Both coworker and management trust shape employees’ experience of worklife.
Our background research on CREW demonstrated that a dedicated effort to improve working relationships could improve workplace civility leading to improvements in employees’ experience of worklife and their productivity. The new information that I highlighted in my talk at the European Association of Organizational Health Psychology in Rome was that greater trust in management accompanied the improvement in civility.
This connection is not surprising, but establishing the relationship helps to strengthen the rationale for organizations to take action on workplace civility.
First, the parallel improvement in management trust and civility reflects a message from our interviews: employees perceive management as responsible for workplace incivility. Whenever they discussed ongoing incivility in their work environments, people expressed bewilderment and resentment towards management for permitting the situation to continue.
Second, as civility improved, people developed more positive attitudes towards management. The CREW initiative is a group process within the work unit, but it is one that has clear, explicit support from management. Management’s contribution is appreciated.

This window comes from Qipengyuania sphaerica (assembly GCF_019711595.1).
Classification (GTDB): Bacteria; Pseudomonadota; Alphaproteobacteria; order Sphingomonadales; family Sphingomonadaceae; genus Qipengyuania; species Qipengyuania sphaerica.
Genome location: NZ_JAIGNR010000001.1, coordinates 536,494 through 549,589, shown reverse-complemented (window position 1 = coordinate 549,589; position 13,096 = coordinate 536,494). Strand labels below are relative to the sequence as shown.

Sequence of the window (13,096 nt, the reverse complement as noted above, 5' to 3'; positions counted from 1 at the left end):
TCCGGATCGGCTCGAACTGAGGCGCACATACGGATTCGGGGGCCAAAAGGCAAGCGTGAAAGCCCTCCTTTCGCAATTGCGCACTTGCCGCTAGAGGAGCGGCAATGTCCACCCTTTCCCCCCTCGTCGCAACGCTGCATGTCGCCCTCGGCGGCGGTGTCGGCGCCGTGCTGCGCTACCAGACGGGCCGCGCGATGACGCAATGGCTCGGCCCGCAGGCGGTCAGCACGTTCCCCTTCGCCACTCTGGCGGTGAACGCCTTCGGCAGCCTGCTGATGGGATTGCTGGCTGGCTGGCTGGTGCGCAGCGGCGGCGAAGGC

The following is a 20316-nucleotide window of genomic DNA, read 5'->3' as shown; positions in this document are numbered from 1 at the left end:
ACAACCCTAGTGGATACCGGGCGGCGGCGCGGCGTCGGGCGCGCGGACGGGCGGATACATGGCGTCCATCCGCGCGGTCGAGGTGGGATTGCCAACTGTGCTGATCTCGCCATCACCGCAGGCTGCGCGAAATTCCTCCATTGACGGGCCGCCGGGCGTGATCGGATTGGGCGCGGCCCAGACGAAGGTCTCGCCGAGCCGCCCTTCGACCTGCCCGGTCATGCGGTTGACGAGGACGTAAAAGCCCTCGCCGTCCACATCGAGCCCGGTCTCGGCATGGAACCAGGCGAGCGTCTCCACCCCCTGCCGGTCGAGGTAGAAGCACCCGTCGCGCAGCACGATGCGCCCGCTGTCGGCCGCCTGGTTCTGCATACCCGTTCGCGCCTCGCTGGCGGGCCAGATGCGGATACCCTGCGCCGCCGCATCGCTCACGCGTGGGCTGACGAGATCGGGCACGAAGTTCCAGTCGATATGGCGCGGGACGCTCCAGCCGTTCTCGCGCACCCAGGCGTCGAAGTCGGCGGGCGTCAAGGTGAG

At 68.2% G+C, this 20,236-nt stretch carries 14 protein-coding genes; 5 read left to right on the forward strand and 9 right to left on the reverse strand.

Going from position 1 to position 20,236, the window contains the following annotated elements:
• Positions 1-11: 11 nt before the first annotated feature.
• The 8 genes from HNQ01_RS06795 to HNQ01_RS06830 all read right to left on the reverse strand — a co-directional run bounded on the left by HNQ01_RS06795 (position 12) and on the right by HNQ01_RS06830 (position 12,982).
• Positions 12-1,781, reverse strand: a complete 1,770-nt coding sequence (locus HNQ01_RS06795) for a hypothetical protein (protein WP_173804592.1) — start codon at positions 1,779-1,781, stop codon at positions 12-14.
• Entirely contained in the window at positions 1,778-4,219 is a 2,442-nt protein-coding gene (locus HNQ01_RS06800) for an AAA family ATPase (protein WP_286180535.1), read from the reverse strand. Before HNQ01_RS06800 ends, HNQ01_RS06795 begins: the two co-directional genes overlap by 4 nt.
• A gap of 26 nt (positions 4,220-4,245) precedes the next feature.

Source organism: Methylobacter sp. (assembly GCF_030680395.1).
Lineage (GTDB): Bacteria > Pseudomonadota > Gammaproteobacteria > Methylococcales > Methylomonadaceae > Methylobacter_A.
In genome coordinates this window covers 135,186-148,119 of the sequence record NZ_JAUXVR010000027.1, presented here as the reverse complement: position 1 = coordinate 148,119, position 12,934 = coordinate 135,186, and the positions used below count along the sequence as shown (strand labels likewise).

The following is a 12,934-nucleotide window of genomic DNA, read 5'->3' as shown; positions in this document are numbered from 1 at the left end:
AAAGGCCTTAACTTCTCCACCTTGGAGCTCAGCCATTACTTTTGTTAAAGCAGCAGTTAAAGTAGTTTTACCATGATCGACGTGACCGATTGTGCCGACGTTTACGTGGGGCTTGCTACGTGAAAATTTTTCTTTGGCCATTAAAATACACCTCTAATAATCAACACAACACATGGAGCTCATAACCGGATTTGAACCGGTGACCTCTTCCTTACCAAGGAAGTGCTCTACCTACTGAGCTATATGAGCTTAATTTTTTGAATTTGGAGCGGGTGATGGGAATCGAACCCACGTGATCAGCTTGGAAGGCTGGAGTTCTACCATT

Third, the CREW process encourages people to take responsibility for their relationships. The improvement in management trust is not simply a function of the improved level of discourse, but of the greater ownership of their working relationships by employees. Certainly management plays a role in supporting a civil workplace, but the employees learn ways to respond more constructively to problems as they occur.
Great trust within a workplace provides a valuable resource for employees’ fulfillment at work and their potential to function as members of effective teams. By taking leadership in providing employees with the means to improve their working relationships, management gains credibility and confidence in employees.